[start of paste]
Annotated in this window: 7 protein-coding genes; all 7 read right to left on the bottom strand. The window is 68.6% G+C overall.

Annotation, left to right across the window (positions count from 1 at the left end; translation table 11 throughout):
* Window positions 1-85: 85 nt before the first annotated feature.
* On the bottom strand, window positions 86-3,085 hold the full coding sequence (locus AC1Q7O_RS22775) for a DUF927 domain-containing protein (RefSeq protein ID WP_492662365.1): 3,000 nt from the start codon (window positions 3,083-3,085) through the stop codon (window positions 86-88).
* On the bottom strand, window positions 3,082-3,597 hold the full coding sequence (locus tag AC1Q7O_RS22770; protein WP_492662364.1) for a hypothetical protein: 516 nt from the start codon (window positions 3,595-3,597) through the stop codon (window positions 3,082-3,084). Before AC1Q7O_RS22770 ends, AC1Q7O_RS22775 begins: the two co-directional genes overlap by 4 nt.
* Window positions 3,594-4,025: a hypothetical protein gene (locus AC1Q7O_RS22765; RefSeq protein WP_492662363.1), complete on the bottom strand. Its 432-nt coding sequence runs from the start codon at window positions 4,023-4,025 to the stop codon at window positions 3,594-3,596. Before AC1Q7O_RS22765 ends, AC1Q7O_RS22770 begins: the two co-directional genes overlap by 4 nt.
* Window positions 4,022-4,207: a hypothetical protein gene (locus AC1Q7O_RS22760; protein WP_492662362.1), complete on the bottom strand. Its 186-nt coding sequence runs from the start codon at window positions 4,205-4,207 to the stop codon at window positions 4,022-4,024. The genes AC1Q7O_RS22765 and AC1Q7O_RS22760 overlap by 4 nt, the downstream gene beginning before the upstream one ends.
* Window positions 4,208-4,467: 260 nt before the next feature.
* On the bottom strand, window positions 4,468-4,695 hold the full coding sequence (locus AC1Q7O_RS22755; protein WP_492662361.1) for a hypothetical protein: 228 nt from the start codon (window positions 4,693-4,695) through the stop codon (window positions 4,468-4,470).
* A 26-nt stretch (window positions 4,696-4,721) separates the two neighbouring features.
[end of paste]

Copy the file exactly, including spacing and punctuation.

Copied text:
Annotated in this window: 7 protein-coding genes; all 7 read right to left on the bottom strand. The window is 68.6% G+C overall.

Annotation, left to right across the window (positions count from 1 at the left end; translation table 11 throughout):
* Window positions 1-85: 85 nt before the first annotated feature.
* On the bottom strand, window positions 86-3,085 hold the full coding sequence (locus AC1Q7O_RS22775) for a DUF927 domain-containing protein (RefSeq protein ID WP_492662365.1): 3,000 nt from the start codon (window positions 3,083-3,085) through the stop codon (window positions 86-88).
* On the bottom strand, window positions 3,082-3,597 hold the full coding sequence (locus tag AC1Q7O_RS22770; protein WP_492662364.1) for a hypothetical protein: 516 nt from the start codon (window positions 3,595-3,597) through the stop codon (window positions 3,082-3,084). Before AC1Q7O_RS22770 ends, AC1Q7O_RS22775 begins: the two co-directional genes overlap by 4 nt.
* Window positions 3,594-4,025: a hypothetical protein gene (locus AC1Q7O_RS22765; RefSeq protein WP_492662363.1), complete on the bottom strand. Its 432-nt coding sequence runs from the start codon at window positions 4,023-4,025 to the stop codon at window positions 3,594-3,596. Before AC1Q7O_RS22765 ends, AC1Q7O_RS22770 begins: the two co-directional genes overlap by 4 nt.
* Window positions 4,022-4,207: a hypothetical protein gene (locus AC1Q7O_RS22760; protein WP_492662362.1), complete on the bottom strand. Its 186-nt coding sequence runs from the start codon at window positions 4,205-4,207 to the stop codon at window positions 4,022-4,024. The genes AC1Q7O_RS22765 and AC1Q7O_RS22760 overlap by 4 nt, the downstream gene beginning before the upstream one ends.
* Window positions 4,208-4,467: 260 nt before the next feature.
* On the bottom strand, window positions 4,468-4,695 hold the full coding sequence (locus AC1Q7O_RS22755; protein WP_492662361.1) for a hypothetical protein: 228 nt from the start codon (window positions 4,693-4,695) through the stop codon (window positions 4,468-4,470).
* A 26-nt stretch (window positions 4,696-4,721) separates the two neighbouring features.